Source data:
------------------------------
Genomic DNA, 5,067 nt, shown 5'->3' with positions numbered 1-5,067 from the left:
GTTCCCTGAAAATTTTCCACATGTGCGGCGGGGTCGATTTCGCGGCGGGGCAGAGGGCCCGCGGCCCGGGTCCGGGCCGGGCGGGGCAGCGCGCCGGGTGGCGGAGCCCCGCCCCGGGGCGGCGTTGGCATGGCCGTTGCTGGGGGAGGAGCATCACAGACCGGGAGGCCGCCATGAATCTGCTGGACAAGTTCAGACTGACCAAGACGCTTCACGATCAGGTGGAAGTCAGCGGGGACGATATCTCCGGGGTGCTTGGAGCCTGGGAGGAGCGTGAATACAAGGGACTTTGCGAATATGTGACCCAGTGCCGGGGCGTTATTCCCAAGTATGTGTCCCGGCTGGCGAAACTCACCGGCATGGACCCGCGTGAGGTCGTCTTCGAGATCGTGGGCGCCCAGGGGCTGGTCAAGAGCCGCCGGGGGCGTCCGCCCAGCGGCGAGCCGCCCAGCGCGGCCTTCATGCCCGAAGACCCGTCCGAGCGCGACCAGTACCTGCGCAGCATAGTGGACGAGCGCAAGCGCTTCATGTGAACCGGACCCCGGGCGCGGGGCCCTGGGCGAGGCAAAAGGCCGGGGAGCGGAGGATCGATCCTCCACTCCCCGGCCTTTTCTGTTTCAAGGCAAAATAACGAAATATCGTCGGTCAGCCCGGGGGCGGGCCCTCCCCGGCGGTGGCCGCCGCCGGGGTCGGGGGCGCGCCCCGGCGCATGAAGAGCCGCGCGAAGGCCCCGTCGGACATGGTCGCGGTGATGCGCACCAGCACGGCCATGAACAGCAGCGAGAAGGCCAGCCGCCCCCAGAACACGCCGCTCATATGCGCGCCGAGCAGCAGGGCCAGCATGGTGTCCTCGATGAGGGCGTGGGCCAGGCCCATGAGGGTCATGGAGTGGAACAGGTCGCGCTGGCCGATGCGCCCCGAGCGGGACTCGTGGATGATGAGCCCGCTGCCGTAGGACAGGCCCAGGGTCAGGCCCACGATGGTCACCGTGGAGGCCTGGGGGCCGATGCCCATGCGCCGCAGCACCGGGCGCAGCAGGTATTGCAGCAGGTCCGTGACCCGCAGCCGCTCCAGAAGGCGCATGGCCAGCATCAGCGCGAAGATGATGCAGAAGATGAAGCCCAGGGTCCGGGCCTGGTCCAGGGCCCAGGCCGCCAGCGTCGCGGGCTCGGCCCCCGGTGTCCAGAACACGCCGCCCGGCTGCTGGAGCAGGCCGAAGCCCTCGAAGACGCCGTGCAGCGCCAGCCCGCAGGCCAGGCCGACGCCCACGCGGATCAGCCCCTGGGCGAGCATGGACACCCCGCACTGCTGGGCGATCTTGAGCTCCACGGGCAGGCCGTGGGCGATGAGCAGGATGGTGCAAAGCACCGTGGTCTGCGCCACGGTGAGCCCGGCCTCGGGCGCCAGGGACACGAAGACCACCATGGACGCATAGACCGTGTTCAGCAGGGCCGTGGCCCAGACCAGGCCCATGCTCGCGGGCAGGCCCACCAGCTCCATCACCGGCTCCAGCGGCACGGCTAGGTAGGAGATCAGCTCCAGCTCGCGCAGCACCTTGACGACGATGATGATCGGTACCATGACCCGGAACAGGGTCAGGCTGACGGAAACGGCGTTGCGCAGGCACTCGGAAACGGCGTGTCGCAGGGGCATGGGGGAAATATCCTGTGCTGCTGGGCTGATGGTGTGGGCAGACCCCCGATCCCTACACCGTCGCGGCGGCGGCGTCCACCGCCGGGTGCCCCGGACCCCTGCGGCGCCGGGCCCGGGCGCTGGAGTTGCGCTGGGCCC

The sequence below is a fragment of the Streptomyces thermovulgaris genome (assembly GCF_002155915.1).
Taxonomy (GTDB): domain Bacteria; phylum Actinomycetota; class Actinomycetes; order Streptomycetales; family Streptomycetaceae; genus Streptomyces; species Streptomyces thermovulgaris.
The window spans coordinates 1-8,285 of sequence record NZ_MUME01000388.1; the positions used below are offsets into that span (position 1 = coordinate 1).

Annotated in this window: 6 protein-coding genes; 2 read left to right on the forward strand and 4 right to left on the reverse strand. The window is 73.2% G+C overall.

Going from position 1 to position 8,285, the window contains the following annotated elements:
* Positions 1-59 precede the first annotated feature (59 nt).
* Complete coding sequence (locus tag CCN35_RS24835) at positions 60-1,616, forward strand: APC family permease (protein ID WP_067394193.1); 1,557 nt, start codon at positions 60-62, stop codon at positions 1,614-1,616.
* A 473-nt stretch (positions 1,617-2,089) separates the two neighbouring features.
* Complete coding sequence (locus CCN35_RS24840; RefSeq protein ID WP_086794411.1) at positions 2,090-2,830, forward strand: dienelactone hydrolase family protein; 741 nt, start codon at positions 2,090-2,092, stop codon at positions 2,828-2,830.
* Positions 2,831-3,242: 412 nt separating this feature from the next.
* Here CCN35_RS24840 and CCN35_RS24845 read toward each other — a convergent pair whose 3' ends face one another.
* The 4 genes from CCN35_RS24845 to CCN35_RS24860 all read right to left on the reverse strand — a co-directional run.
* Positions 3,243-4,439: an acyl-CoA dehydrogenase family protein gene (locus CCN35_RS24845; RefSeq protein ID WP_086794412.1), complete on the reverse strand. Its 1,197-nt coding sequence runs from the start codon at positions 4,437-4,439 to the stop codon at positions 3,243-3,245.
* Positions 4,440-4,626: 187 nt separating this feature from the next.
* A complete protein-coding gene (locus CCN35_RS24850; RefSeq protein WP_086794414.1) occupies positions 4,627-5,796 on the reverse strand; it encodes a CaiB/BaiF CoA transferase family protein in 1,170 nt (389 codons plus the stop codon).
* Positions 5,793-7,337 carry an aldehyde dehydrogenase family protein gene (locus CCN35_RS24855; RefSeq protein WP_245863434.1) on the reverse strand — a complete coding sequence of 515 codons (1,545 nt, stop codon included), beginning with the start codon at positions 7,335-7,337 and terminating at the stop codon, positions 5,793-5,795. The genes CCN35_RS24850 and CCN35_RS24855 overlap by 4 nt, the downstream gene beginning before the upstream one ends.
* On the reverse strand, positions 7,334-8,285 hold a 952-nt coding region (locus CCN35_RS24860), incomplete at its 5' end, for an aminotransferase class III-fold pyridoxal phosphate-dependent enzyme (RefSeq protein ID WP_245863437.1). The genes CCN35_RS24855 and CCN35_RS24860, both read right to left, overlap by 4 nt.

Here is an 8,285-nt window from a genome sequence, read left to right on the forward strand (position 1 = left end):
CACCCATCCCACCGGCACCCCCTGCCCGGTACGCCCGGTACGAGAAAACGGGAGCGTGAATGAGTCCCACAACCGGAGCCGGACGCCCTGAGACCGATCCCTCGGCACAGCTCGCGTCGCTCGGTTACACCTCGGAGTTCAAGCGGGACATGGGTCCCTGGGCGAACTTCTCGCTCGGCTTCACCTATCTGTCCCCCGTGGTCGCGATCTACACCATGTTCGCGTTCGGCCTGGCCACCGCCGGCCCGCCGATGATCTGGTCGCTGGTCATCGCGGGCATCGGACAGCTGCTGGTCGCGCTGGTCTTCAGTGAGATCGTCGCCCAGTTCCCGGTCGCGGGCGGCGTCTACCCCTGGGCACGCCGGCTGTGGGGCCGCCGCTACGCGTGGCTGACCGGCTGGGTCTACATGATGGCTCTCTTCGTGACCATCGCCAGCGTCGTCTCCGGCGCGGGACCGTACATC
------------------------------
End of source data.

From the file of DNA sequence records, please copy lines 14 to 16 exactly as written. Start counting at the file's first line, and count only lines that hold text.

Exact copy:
* The 4 genes from CCN35_RS24845 to CCN35_RS24860 all read right to left on the reverse strand — a co-directional run.
* Positions 3,243-4,439: an acyl-CoA dehydrogenase family protein gene (locus CCN35_RS24845; RefSeq protein ID WP_086794412.1), complete on the reverse strand. Its 1,197-nt coding sequence runs from the start codon at positions 4,437-4,439 to the stop codon at positions 3,243-3,245.
* Positions 4,440-4,626: 187 nt separating this feature from the next.